For what seems like forever, the Julian Assange saga has been everywhere. On TV, in the papers, on Facebook and Twitter, it's been impossible to avoid it and all the horrific misogyny and rape apologism that comes with it. Underlying all of which is a cliché - at that a fallacious one - which defines pretty much all of the worst in leftist politics: the enemy of my enemy is my friend.
This blog is not about the finer points of the Assange case itself. If you're interested in that, there's a pretty decent round up of posts about it over at The F Word. However, since everyone and their mate has blogged about that, I won't be going there. Rather, I'll be using Assange as a jumping off point.
Notable in the arguments surrounding the events - aforementioned misogyny and rape apologism aside - is the assertion by many that Assange is in the right because he is an opponent of the United States. Some supporters have tried to be more nuanced about it, careful to talk about evidence and motives, distancing themselves from the lunatic fringes whilst still claiming that to label their view as a "conspiracy theory" is to dismiss them too lightly. Others wear their tinfoil hats with pride, even going so far as to label anyone who disagrees with them as a state asset.
In all cases, we're brought back to a simple binary - Assange versus US imperialism. The implication being that we have to choose a side. The idea that he might still have to answer serious allegations, regardless of American motives towards him being unthinkable. And, of course, when you remove those pesky grey areas it becomes so much easier to label those who disagree with you as agents of the CIA/whoever pushing a global conspiracy.
But this kind of "us and them" politics isn't limited to the case of Julian Assange. It's long been a staple of the left1 , and even as the Assange case has taken up most of our airtime lately there have been other recent examples.
George Galloway - who continues to put himself out as the most vile commentator on Assange - has often been an example of such two dimensional politics. Earlier this month, he rehashed his views that Tibet was not a country and he endorsed its repression by China, accusing those who disagreed of "Dalai Lama obscurantism." Alongside which, he has defended Iran's practice of executing homosexuals, supported the Palestinian Islamist organisation Hamas and condemned Syrian revolutionaries as “serving the Crusaders” by fighting against the authoritarian regime of Bashar Al-Assad.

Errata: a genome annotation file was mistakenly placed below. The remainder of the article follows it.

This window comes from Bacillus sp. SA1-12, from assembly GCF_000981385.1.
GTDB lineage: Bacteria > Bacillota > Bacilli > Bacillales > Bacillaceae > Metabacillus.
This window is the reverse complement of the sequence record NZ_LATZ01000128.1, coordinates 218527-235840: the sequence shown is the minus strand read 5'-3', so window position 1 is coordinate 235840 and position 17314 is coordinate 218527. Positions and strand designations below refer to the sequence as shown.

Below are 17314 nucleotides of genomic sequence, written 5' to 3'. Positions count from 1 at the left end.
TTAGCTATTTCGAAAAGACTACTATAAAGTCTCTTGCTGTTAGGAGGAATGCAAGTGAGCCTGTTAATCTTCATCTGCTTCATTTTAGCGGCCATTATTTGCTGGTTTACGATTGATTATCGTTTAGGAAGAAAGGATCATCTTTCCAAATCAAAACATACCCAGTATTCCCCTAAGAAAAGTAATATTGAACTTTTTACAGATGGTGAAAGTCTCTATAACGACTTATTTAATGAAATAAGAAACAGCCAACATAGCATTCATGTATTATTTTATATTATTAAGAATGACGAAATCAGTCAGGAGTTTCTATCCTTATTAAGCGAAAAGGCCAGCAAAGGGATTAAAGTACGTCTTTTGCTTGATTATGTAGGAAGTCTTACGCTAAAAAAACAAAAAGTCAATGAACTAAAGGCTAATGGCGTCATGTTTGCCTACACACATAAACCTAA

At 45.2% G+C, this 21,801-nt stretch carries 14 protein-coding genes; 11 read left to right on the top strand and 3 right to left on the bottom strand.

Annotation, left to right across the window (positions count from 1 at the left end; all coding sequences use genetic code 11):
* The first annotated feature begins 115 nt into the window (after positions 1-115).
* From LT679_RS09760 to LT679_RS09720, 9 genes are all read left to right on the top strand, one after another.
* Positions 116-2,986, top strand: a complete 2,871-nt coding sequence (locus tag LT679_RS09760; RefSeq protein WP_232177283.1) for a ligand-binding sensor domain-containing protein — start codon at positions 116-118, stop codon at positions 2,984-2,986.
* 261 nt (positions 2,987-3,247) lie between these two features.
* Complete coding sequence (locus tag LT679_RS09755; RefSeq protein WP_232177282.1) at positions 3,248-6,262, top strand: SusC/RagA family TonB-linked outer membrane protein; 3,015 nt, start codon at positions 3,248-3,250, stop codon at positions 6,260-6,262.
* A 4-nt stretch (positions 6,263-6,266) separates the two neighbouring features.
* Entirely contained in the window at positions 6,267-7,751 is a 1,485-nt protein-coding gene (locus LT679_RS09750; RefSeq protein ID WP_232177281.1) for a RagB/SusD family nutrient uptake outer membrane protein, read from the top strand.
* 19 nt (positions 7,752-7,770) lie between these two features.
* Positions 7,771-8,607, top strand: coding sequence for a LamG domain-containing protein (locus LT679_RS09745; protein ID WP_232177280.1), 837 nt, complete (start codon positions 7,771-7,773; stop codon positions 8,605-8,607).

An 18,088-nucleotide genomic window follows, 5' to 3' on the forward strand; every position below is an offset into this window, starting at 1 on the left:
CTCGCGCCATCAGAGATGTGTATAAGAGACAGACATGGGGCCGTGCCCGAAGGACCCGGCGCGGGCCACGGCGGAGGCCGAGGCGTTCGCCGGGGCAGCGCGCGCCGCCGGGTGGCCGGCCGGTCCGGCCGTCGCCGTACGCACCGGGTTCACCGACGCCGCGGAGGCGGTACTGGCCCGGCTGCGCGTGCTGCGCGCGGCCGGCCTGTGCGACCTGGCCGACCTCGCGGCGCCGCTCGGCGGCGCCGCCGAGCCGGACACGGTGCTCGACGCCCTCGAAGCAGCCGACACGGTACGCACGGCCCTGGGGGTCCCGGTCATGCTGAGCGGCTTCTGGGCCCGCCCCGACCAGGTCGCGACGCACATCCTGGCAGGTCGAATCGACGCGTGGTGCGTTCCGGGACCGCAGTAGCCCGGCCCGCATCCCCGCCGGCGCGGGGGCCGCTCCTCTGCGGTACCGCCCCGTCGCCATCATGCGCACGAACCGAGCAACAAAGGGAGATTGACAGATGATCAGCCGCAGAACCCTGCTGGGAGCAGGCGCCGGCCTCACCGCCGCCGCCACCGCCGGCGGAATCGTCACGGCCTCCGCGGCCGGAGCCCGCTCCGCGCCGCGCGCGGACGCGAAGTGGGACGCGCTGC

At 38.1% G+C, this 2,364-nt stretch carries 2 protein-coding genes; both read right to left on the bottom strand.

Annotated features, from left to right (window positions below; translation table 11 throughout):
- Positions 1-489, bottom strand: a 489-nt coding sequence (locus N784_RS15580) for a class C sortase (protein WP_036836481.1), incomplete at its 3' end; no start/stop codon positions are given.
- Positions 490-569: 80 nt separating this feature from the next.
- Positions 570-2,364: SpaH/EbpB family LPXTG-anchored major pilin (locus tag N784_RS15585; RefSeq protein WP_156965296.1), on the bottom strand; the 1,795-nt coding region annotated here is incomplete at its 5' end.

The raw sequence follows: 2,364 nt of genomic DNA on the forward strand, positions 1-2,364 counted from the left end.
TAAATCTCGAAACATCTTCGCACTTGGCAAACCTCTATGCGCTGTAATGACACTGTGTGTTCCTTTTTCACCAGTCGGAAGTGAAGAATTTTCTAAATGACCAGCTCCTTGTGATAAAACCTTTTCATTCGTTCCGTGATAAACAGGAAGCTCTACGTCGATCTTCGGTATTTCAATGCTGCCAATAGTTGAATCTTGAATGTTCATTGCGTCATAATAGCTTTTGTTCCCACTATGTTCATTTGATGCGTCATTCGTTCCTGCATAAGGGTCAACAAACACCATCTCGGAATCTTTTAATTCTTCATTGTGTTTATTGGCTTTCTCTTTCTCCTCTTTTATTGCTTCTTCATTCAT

Nor is Galloway alone in these views. They echo across a spectrum from Stalinists and orthodox Trotskyists to the oddballs who witter about fluoride in the water and 9/11 being an inside job. All things are defined in relation to America or to imperialism (or the New World Order), and nobody has agency except to be for or against such.
I even remember seeing people on Twitter demanding to know, "If Pussy Riot protesters were men and the venue was a Mosque, your views would be?" The implication (mirrored on the right) being that since we jail racists for vandalising a mosque it was just fine for Putin to lock up a band for playing music inside a church. Or, if you want to take it to even more absurd lengths, solidarity with the band is "fueled by inter-imperialist rivalry and residual anti-communist ideology." Really.
The problem with all of this - beyond that the politics involved are utterly batshit - is that the people spouting these views have far more influence than they should in left circles. Not to mention that this simplistic black-and-white version of left wing politics is not confined to the odd moronic outburst in the media or on the internet.
As well as undermining solidarity with those who deserve it - the global working class, whoever they're in struggle against - such views can also lead to behaviour which threatens us all. After all, if those who are not with you are against you, how easy is it to reach the view that dissent must be suppressed? Nor am I talking about specifically revolutionary situations such as Krondstadt. In the here and now, we see examples of this - from Greek Stalinists stading with the police against anarchists to innumerable instances of Unite Against Fascism collaborating with the police to unmask and foil militant anti-fascists.
That's why this kind of politics galls me, and why I think those of us with genuine class politics should always be on guard against it. If it was just the occasional moron on Twitter, I could ignore it. But these people are in our trade unions, on the stalls in the town centres and stewarding our marches, as well as being far beyond the fringes of rational thought. In history, they shot us against walls, now they pull our masks down on demos whilst Nazis are taking photos or call us CIA moles for not supporting rapists.
The enemy of your enemy isn't always your friend. The person who thinks that this saying is true never is.
- 1With a mirror on the right, of course, but that's not what I'm here to discuss.